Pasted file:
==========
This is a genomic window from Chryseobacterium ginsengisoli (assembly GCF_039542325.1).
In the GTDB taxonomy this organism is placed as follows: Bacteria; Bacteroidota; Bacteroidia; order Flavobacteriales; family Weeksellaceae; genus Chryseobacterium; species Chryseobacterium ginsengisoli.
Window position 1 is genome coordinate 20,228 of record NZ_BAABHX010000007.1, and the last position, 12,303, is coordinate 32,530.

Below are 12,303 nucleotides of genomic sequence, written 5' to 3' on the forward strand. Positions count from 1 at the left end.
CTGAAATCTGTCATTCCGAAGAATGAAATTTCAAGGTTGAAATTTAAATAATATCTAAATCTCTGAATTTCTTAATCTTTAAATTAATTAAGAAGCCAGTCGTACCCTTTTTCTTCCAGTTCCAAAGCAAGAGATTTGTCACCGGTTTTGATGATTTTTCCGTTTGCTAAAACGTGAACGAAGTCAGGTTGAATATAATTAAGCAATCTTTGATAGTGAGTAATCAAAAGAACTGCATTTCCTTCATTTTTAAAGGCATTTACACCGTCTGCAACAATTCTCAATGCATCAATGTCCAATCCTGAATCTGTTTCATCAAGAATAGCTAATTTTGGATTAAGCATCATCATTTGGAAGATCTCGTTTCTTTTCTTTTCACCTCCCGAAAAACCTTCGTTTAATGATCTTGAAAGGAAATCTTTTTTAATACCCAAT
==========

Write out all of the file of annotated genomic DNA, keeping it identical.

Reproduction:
This is a genomic window from Chryseobacterium ginsengisoli (assembly GCF_039542325.1).
In the GTDB taxonomy this organism is placed as follows: Bacteria; Bacteroidota; Bacteroidia; order Flavobacteriales; family Weeksellaceae; genus Chryseobacterium; species Chryseobacterium ginsengisoli.
Window position 1 is genome coordinate 20,228 of record NZ_BAABHX010000007.1, and the last position, 12,303, is coordinate 32,530.

Below are 12,303 nucleotides of genomic sequence, written 5' to 3' on the forward strand. Positions count from 1 at the left end.
CTGAAATCTGTCATTCCGAAGAATGAAATTTCAAGGTTGAAATTTAAATAATATCTAAATCTCTGAATTTCTTAATCTTTAAATTAATTAAGAAGCCAGTCGTACCCTTTTTCTTCCAGTTCCAAAGCAAGAGATTTGTCACCGGTTTTGATGATTTTTCCGTTTGCTAAAACGTGAACGAAGTCAGGTTGAATATAATTAAGCAATCTTTGATAGTGAGTAATCAAAAGAACTGCATTTCCTTCATTTTTAAAGGCATTTACACCGTCTGCAACAATTCTCAATGCATCAATGTCCAATCCTGAATCTGTTTCATCAAGAATAGCTAATTTTGGATTAAGCATCATCATTTGGAAGATCTCGTTTCTTTTCTTTTCACCTCCCGAAAAACCTTCGTTTAATGATCTTGAAAGGAAATCTTTTTTAATACCCAAT